said 40 percent to me,” Marlos said. “And to the best of my knowledge, this was a unilateral decision.” “Now the story we’re getting is this was a miscommunication,” Marlos said. The president was apparently not aware of the other contract, added Marlos. “But there is no explanation why this time-sensitive contract sat around for two weeks without getting a signature,” Marlos said. “There was no indication on why this amount was selected, and there was no input on behalf of any interested parties.” For a biweekly newspaper, that miscommunication could have forced the paper to run weekly, cut circulation drastically, or constrict the amount of pages the students could publish, said Guess. Based upon the service dates of the contract, the fallout would last five academic years. “I was absolutely frantic,” Guess said. “The last person it goes through is the president. What kind of mistake is that?” So frantic, Guess drove to Los Angeles Mission College, approximately 22 miles away, to address the cut which she believed to be a retaliation against incidents between Collegian staff and President Moore from last year at the Los Angeles Community College District Board of Trustees Meeting. At that meeting the Board listened to Guess, but said that this was something that the board was unable to take up. Mars Melnicoff, a broadcast journalism student with the Collegian, also spoke at the Board meeting, describing an incident at a Town Hall Meeting she covered on campus. During that meeting, which she recorded with her iPhone, Moore singled out and embarrassed Melnicoff publicly simply for recording a public meeting on public property, which is protected under law. “People have a right to know if they are being recorded if they want that information released,” said Moore during the meeting. However, administrators of a public college are “state figures” while on campus, and their personal rights to privacy are transparent regarding administrative matters, said Guess. Even though the Collegian will print $21,250 per year given 15 percent, Guess projected the paper, which students have filled anywhere from eight to 14 pages, will adhere strictly to eight pages. She also mentioned the circulation may have to drop from 5,000 copies per issue to 4,000. The Board also addressed a proposal by the Shared Government Council to shift the Collegian from academic affairs to student affairs, making the paper a co-curricular activity. That proposal came from Tammy Robinson, chair of the English and ESL Department and member of the Budget Task Force within Shared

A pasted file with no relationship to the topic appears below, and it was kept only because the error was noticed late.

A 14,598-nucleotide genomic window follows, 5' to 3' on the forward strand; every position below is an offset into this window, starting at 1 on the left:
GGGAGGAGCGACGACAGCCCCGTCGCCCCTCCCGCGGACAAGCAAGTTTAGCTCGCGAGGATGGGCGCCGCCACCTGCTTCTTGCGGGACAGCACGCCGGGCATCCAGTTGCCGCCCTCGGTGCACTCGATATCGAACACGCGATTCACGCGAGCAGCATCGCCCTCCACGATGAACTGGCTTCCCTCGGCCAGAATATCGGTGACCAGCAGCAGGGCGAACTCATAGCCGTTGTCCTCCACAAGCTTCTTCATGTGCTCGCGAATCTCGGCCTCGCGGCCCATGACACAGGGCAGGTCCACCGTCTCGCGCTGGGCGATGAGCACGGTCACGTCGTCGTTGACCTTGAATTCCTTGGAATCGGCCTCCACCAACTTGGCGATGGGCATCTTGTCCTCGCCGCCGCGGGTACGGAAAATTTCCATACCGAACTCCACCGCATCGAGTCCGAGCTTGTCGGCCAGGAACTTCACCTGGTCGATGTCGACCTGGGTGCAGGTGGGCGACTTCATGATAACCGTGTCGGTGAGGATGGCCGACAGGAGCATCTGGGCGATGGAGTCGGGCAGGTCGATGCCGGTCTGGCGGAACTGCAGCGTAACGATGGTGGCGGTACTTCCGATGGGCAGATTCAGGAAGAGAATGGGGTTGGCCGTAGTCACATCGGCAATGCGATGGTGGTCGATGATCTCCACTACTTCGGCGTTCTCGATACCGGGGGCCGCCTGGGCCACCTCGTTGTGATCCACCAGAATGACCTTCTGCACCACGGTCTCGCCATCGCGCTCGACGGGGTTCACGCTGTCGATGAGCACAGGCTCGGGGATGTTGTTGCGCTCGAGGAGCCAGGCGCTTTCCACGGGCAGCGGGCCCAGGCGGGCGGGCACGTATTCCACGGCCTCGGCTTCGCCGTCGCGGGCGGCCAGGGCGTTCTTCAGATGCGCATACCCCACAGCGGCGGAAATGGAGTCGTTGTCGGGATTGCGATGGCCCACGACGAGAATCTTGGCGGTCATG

Governance, during an LACC administrative meeting Thursday, Sept. 24, attended by Marlos and Guess. But for a college on accreditation probation trying to regain its accredited status, faculty have been perplexed as to why the administration would attempt such a drastic reorganization of the Collegian when the student journalists have continued to win awards for their work. Under student affairs, the college administration would be responsible for the student media. Academic discipline would no longer apply to the Collegian staff. Also, the Media Arts Department may not be able to offer courses numbers 217, 218 and 219: publication laboratory, practical editing, and techniques for staff editors respectively, said Marlos. “We would not have those classes if we did not have a newspaper,” said Marlos. “We would be basically cutting an academic program.” Essentially, the Collegian would be in the same realm on campus as the math team and debate team, and therefore, susceptible to nonequivalent budget cuts. However, a college newspaper is not a club, said Jean Stapleton, chair of journalism district discipline and chair of the Journalism Department for East Los Angeles College. “The paper is part of a degree granting department,” added Stapleton, “and the students get college credit for it, so it has no business being outside of the academic departments.” During the meeting last Thursday, Guess was told by Earic Peters, dean of Student Life, she was responsible for students in the classroom and that given the paper is a “co-curricular” activity, student journalists out on campus are the responsibility of the student services, not the academic faculty. Yet Perry said the Shared Government Council for LACC proposed the shift to save the budget by consolidating certain programs into different spheres of revenue, those programs are the math team and debate team, not for the purpose of shifting a “co-curricular” activity out of academic affairs. Under academic affairs, the paper brings revenue to the college as a Full Time Equivalent Student program, the paper would lose that revenue for the college under student affairs, said Marlos. Although there would be more fund potential under student affairs for the paper, none have been proposed since the administration has only been discussing budget cuts, added Marlos. “I think our budget is safer under academic affairs where it is than going into student services,” added Marlos. For the oldest community college publication in LA, the advent of campus life under student affairs,“will be the death knell of the paper,” said Guess.